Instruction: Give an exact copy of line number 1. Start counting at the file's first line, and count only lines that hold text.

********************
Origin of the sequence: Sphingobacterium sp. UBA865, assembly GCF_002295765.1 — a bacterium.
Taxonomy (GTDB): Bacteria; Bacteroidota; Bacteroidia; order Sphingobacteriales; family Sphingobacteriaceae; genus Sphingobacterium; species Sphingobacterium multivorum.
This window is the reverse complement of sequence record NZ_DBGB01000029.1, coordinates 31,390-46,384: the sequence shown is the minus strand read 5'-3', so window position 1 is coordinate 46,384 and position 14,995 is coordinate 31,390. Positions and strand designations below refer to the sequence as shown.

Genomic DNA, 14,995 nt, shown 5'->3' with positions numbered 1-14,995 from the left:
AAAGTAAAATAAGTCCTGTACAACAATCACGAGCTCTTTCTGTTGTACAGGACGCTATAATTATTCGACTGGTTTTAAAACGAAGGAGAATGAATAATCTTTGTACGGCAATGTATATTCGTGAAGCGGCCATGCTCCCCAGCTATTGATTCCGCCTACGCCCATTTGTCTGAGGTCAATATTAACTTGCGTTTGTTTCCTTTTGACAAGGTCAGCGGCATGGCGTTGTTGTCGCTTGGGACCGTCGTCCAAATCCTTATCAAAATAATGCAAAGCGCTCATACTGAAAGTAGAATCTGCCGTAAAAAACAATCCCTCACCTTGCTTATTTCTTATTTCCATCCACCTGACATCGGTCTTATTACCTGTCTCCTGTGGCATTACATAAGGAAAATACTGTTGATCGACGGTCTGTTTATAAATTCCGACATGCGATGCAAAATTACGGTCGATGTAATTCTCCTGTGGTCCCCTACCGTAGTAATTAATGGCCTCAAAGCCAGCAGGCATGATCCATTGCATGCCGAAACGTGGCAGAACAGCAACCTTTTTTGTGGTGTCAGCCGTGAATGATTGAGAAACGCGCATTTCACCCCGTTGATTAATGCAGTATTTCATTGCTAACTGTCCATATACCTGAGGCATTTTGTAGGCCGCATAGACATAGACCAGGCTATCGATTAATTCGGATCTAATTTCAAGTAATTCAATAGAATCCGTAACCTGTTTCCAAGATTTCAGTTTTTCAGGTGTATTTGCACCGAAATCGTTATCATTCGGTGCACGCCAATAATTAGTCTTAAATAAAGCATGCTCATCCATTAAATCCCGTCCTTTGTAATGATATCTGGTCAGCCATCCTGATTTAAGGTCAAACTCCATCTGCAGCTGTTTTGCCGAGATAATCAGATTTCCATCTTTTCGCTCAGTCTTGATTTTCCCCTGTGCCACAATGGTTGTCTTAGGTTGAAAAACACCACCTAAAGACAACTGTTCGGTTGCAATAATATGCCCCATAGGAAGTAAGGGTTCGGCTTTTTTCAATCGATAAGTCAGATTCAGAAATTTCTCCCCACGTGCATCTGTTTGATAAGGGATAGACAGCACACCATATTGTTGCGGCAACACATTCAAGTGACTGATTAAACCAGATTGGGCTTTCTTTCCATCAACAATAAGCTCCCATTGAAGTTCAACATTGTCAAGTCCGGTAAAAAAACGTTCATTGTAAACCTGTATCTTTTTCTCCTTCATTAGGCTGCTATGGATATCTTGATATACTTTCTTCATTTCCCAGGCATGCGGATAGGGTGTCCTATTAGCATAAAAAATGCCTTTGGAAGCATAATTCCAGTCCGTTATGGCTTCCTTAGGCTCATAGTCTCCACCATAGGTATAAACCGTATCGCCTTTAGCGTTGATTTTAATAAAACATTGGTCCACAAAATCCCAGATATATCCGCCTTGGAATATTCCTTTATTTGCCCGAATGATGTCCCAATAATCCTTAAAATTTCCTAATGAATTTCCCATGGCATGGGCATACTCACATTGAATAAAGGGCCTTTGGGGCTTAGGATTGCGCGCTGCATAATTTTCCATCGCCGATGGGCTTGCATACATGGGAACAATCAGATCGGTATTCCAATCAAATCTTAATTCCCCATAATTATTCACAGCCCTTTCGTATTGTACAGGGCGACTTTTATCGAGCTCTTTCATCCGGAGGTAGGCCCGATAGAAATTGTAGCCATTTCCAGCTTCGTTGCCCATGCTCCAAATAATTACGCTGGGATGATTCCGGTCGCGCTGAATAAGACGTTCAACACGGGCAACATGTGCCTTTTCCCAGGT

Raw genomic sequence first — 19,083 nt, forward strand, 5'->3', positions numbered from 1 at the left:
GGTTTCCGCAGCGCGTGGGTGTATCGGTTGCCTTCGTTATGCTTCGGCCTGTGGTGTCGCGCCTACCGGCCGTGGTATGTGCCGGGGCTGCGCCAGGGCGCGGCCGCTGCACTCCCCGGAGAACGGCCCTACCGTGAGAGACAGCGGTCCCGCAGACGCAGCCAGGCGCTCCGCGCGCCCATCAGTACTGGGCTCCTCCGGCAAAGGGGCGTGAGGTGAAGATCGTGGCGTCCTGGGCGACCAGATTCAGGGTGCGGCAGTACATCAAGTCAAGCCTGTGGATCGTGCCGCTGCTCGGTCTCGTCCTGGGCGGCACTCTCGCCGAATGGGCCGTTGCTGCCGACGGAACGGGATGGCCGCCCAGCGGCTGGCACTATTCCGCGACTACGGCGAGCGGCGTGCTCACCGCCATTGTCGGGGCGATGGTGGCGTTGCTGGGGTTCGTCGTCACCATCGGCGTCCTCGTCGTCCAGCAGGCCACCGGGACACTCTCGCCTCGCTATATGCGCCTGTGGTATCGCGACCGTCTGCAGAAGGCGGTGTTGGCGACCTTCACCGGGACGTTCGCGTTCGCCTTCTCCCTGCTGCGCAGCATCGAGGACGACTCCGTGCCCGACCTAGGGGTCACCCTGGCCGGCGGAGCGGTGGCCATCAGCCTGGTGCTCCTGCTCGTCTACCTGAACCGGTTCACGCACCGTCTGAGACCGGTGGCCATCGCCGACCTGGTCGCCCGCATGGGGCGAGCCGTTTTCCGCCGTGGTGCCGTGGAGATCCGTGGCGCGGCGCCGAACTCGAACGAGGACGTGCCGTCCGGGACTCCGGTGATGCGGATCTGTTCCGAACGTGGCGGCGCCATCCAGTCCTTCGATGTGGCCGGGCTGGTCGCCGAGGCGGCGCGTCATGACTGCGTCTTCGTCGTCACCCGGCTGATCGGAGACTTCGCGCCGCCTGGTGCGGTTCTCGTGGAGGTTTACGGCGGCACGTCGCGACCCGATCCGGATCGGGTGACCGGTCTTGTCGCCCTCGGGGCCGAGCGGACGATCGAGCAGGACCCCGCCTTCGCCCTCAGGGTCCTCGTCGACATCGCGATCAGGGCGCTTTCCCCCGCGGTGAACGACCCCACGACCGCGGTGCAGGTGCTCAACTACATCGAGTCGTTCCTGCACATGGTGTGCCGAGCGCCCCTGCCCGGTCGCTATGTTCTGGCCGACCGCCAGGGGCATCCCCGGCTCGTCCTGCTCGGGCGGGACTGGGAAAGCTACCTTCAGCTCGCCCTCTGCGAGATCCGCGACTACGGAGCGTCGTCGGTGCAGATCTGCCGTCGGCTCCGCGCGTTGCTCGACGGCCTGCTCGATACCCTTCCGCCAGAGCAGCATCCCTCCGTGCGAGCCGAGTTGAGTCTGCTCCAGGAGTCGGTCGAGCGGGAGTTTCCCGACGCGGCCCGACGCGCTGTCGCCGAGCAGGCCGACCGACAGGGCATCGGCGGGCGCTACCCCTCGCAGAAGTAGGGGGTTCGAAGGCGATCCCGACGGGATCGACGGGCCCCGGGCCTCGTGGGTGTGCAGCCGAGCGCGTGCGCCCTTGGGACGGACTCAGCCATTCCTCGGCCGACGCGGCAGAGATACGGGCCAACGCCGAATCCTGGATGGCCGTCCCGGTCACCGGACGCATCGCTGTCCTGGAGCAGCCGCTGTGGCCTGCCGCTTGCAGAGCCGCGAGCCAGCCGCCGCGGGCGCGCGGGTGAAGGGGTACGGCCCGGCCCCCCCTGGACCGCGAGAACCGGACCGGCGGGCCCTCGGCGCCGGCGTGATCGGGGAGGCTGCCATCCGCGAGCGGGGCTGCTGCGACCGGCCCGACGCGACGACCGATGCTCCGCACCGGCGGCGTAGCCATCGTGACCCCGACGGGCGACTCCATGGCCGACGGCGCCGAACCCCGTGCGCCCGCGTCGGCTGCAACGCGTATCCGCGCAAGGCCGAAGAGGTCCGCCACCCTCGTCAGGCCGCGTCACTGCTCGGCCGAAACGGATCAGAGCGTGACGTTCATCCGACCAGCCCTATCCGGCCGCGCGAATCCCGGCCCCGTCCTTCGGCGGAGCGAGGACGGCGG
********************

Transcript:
Origin of the sequence: Sphingobacterium sp. UBA865, assembly GCF_002295765.1 — a bacterium.